The state board of elections handily disposed of those arguments in its response. The First Amendment right to run for office isn’t infringed merely by opening an investigation into a candidate’s qualifications, the board observed. Nor are his due-process rights violated: Cawthorn doesn’t have to meet a high evidentiary threshold, and he can seek judicial review if ruled against, it noted. As far as Congress’s role in determining members’ qualifications is concerned, the board pointed out that states “have long enforced the constitutional qualifications for congressional candidates, including through state administrative procedures to ensure only eligible candidates appear on the ballot.”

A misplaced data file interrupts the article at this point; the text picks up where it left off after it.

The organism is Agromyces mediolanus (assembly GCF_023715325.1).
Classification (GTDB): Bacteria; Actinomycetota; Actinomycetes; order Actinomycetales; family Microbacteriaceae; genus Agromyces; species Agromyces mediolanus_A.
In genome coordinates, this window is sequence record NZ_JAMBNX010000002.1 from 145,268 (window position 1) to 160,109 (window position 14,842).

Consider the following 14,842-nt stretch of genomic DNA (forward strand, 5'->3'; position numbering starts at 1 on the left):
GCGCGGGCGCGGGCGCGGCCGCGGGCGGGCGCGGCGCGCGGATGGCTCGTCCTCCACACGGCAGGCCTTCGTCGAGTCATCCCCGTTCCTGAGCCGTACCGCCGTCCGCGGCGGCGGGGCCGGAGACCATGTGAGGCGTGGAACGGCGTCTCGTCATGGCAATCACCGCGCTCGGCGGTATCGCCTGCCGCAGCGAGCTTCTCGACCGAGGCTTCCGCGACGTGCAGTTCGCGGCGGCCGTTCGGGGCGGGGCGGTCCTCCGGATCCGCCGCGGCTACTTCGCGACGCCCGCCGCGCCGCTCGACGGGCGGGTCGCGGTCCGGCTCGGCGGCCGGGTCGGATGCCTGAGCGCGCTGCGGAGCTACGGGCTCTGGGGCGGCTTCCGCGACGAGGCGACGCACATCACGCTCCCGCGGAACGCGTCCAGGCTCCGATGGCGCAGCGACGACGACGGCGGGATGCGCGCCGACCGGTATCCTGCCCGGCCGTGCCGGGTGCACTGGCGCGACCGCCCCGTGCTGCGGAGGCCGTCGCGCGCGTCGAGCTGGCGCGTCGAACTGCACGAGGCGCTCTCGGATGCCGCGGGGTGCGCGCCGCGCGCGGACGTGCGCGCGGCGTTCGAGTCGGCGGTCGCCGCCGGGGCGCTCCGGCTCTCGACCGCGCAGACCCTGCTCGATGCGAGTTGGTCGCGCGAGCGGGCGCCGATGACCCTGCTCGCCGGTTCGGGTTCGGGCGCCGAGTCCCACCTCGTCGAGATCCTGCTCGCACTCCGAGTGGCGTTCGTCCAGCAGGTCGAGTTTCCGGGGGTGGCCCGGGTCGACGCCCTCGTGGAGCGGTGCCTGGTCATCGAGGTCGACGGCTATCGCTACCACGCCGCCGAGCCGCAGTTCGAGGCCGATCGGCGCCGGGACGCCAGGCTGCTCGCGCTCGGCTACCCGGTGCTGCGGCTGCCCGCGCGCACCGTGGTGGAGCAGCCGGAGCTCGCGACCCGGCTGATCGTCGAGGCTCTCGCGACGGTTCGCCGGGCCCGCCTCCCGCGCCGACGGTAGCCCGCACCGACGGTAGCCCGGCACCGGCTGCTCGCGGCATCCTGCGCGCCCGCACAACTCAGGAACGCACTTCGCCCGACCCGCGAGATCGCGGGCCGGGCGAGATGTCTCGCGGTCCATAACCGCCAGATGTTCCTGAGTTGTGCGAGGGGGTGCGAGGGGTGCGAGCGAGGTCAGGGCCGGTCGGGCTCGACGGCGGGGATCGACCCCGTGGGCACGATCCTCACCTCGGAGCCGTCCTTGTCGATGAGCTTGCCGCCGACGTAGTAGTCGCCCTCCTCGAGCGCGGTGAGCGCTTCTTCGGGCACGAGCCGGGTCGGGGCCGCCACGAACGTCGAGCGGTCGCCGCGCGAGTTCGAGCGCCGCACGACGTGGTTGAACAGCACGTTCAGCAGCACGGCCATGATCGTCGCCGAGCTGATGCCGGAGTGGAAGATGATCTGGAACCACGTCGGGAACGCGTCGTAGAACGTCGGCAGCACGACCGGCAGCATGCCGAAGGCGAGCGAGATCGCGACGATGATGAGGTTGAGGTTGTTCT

For the Amnesty Act claim, the board poked multiple holes in it. Some were more obvious than others: The act referred to disqualifications that had been “imposed,” an unambiguous use of the past tense that limited it to ex-Confederates and does not cover future insurrectionists or rebels. The board quoted from lawmakers at the time who explained that the Disqualification Clause itself was not meant to be limited to the ex-Confederates, even if the Amnesty Act was, buttressing the idea that it could be used to exclude qualified members today. To underscore its argument, the board also noted that Congress itself had used the Disqualification Clause to bar a would-be lawmaker from taking his seat in 1920—a step it could not have taken if the Amnesty Act had forever removed that option.